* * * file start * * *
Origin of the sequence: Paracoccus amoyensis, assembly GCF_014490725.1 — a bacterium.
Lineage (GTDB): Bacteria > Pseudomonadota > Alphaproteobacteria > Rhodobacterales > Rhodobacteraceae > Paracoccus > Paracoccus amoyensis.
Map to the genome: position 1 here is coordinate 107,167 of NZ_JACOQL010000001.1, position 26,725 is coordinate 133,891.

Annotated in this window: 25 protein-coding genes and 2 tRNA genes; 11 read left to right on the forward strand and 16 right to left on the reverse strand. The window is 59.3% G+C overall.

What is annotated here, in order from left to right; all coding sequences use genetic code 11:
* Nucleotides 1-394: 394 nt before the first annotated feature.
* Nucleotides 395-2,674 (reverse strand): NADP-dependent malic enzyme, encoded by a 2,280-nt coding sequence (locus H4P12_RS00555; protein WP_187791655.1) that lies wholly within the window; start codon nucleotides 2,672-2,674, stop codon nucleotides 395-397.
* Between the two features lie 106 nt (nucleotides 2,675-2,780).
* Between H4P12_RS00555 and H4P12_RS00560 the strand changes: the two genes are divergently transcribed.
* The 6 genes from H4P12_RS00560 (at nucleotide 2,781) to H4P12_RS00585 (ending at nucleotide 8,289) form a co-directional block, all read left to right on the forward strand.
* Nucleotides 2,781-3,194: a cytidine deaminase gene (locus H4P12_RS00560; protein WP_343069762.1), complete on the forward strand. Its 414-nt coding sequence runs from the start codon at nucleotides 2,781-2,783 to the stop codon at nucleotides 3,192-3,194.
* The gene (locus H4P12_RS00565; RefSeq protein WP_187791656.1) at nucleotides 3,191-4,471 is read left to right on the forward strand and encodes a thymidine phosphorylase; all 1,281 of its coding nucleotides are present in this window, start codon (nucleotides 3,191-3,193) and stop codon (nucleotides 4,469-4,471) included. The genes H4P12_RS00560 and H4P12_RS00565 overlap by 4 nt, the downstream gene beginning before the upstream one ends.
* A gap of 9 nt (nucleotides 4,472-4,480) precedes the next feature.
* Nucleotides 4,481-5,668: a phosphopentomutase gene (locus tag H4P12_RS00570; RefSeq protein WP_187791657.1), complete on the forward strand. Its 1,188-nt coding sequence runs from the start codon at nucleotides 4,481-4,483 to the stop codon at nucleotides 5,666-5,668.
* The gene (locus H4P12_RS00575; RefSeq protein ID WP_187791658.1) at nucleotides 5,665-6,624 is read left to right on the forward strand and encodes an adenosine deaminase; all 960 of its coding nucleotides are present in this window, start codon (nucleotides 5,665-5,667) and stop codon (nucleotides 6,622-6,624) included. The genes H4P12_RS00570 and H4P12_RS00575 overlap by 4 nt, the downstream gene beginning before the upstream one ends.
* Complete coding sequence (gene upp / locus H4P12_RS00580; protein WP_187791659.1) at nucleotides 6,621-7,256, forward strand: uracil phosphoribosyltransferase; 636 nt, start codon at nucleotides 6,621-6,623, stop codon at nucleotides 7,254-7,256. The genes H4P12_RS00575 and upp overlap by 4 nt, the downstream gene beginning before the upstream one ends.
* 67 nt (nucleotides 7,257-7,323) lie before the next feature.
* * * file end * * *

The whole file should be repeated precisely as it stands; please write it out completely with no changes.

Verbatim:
Origin of the sequence: Paracoccus amoyensis, assembly GCF_014490725.1 — a bacterium.
Lineage (GTDB): Bacteria > Pseudomonadota > Alphaproteobacteria > Rhodobacterales > Rhodobacteraceae > Paracoccus > Paracoccus amoyensis.
Map to the genome: position 1 here is coordinate 107,167 of NZ_JACOQL010000001.1, position 26,725 is coordinate 133,891.

Annotated in this window: 25 protein-coding genes and 2 tRNA genes; 11 read left to right on the forward strand and 16 right to left on the reverse strand. The window is 59.3% G+C overall.

What is annotated here, in order from left to right; all coding sequences use genetic code 11:
* Nucleotides 1-394: 394 nt before the first annotated feature.
* Nucleotides 395-2,674 (reverse strand): NADP-dependent malic enzyme, encoded by a 2,280-nt coding sequence (locus H4P12_RS00555; protein WP_187791655.1) that lies wholly within the window; start codon nucleotides 2,672-2,674, stop codon nucleotides 395-397.
* Between the two features lie 106 nt (nucleotides 2,675-2,780).
* Between H4P12_RS00555 and H4P12_RS00560 the strand changes: the two genes are divergently transcribed.
* The 6 genes from H4P12_RS00560 (at nucleotide 2,781) to H4P12_RS00585 (ending at nucleotide 8,289) form a co-directional block, all read left to right on the forward strand.
* Nucleotides 2,781-3,194: a cytidine deaminase gene (locus H4P12_RS00560; protein WP_343069762.1), complete on the forward strand. Its 414-nt coding sequence runs from the start codon at nucleotides 2,781-2,783 to the stop codon at nucleotides 3,192-3,194.
* The gene (locus H4P12_RS00565; RefSeq protein WP_187791656.1) at nucleotides 3,191-4,471 is read left to right on the forward strand and encodes a thymidine phosphorylase; all 1,281 of its coding nucleotides are present in this window, start codon (nucleotides 3,191-3,193) and stop codon (nucleotides 4,469-4,471) included. The genes H4P12_RS00560 and H4P12_RS00565 overlap by 4 nt, the downstream gene beginning before the upstream one ends.
* A gap of 9 nt (nucleotides 4,472-4,480) precedes the next feature.
* Nucleotides 4,481-5,668: a phosphopentomutase gene (locus tag H4P12_RS00570; RefSeq protein WP_187791657.1), complete on the forward strand. Its 1,188-nt coding sequence runs from the start codon at nucleotides 4,481-4,483 to the stop codon at nucleotides 5,666-5,668.
* The gene (locus H4P12_RS00575; RefSeq protein ID WP_187791658.1) at nucleotides 5,665-6,624 is read left to right on the forward strand and encodes an adenosine deaminase; all 960 of its coding nucleotides are present in this window, start codon (nucleotides 5,665-5,667) and stop codon (nucleotides 6,622-6,624) included. The genes H4P12_RS00570 and H4P12_RS00575 overlap by 4 nt, the downstream gene beginning before the upstream one ends.
* Complete coding sequence (gene upp / locus H4P12_RS00580; protein WP_187791659.1) at nucleotides 6,621-7,256, forward strand: uracil phosphoribosyltransferase; 636 nt, start codon at nucleotides 6,621-6,623, stop codon at nucleotides 7,254-7,256. The genes H4P12_RS00575 and upp overlap by 4 nt, the downstream gene beginning before the upstream one ends.
* 67 nt (nucleotides 7,257-7,323) lie before the next feature.